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Avian Community Response to Midrotation Herbicide Release and Prescribed Burning in Conservation Reserve Program Plantations

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Former agricultural lands converted to pine (Pinus spp.) plantations in the Conservation Reserve Program (CRP) have potential to provide early successional (ES) habitat for many regionally declining pine/grassland and shrub-successional bird species if actively managed with appropriate disturbance regimes. One such regime is use of the selective herbicide Imazapyr (Arsenal Applicators Concentrate) and prescribed burning, which is permitted on CRP lands and cost share payments are available. This study quantified combined effects of Imazapyr and prescribed fire on the breeding season avian community characteristics and pine volume growth in thinned, midrotation afforested loblolly pine (Pinus taeda L.) plantations in Mississippi. Herbicide treatments were applied in fall of 2002 and winter burns were conducted during winter and early spring of 2002–2003. ES bird species richness was significantly greater in the treated plots compared with controls for both 2003 and 2004. Ten individual species exhibited treatment effects. These responses by ES bird species indicate that midrotation CRP plantations can provide needed ES habitat if treated with appropriate disturbance regimes.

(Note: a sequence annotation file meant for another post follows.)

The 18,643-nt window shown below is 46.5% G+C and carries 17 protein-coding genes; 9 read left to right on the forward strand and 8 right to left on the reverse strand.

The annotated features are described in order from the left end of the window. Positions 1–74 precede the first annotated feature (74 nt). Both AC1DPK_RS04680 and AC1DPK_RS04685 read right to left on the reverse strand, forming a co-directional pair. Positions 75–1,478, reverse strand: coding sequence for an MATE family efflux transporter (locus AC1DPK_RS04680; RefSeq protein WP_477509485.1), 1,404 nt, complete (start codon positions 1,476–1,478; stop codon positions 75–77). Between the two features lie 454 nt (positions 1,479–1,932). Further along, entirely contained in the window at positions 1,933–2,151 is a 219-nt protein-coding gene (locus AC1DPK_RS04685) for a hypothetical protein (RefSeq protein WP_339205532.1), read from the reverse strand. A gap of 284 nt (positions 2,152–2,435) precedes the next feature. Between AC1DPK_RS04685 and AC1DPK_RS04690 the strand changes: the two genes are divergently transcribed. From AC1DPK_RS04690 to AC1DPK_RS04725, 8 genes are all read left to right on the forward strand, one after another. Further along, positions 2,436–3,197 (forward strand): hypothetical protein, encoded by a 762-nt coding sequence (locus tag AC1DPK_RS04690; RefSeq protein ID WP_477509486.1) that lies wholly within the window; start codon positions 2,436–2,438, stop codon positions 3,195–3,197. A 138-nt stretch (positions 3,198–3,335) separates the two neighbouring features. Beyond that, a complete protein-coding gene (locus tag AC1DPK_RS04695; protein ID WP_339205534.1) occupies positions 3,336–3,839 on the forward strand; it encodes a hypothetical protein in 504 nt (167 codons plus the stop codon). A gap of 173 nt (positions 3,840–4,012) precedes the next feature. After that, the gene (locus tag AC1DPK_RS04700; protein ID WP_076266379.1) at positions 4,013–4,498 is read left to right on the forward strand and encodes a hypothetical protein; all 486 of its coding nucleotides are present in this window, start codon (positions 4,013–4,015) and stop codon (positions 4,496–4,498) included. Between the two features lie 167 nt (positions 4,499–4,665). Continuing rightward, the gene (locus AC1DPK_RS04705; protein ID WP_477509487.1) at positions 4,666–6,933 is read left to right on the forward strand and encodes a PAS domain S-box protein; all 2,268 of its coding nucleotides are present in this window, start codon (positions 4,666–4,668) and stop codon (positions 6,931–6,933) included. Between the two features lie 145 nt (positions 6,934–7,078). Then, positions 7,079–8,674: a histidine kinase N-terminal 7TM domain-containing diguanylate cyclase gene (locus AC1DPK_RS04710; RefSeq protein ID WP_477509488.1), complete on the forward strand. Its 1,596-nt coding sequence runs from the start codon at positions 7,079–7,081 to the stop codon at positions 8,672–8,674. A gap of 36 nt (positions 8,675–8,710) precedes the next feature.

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Keywords: Mississippi; avian communities; disturbance-dependent communities; midrotation treatment; quality vegetative management; species decline

Document Type: Research Article

Publication date: 2008-08-01

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  • Each regional journal of applied forestry focuses on research, practice, and techniques targeted to foresters and allied professionals in specific regions of the United States and Canada. The Southern Journal of Applied Forestry covers an area from Virginia and Kentucky south to as far west as Oklahoma and east Texas.
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